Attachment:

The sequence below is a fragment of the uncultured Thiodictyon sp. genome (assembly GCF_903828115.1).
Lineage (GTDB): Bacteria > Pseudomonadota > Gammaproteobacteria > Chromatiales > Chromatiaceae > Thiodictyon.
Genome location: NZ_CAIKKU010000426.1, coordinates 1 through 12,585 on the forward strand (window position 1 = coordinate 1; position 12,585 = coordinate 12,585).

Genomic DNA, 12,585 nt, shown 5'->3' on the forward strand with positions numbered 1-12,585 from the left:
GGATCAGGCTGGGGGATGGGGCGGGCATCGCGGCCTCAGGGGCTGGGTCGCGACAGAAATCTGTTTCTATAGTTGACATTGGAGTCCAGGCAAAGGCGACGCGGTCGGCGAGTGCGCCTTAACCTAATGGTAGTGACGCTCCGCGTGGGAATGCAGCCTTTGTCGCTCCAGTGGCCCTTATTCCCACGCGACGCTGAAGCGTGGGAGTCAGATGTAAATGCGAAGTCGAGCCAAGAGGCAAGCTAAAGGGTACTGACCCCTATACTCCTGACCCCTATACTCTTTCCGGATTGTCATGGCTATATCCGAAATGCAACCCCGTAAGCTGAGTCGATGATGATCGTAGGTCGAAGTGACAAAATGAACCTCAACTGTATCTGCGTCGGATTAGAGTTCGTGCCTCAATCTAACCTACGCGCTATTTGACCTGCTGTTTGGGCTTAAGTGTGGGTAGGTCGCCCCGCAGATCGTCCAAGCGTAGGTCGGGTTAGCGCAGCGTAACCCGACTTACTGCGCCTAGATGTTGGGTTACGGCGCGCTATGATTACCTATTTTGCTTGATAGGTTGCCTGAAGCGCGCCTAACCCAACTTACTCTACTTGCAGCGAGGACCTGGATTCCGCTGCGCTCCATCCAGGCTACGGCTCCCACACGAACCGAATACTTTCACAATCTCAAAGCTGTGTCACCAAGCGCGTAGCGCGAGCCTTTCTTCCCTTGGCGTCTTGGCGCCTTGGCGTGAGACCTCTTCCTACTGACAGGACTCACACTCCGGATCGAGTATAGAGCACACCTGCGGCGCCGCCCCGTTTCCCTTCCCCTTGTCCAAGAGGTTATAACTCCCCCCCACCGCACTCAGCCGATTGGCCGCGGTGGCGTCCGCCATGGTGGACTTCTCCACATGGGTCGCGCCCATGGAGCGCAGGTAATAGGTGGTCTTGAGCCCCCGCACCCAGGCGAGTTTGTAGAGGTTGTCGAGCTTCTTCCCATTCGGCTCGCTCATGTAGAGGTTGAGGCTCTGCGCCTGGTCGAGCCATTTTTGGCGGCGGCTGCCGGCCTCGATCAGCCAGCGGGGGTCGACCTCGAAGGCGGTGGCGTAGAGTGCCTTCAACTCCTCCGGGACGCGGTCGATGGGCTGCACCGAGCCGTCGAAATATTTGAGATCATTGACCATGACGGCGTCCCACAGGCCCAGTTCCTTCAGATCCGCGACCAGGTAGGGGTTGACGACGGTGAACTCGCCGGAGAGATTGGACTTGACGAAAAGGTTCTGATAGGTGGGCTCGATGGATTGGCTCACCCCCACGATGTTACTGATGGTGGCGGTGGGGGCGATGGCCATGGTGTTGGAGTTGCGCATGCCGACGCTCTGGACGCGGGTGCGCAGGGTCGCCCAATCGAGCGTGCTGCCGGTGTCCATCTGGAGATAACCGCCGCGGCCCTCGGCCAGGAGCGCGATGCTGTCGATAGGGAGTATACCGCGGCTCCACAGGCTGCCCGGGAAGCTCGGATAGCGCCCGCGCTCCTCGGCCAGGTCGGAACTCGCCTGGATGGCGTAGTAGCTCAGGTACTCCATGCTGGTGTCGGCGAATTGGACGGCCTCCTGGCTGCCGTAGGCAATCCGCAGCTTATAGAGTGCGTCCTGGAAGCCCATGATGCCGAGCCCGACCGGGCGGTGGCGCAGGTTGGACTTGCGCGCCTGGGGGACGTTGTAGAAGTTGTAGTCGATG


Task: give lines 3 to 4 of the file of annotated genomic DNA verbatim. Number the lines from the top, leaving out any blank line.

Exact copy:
Genome location: NZ_CAIKKU010000426.1, coordinates 1 through 12,585 on the forward strand (window position 1 = coordinate 1; position 12,585 = coordinate 12,585).

Genomic DNA, 12,585 nt, shown 5'->3' on the forward strand with positions numbered 1-12,585 from the left: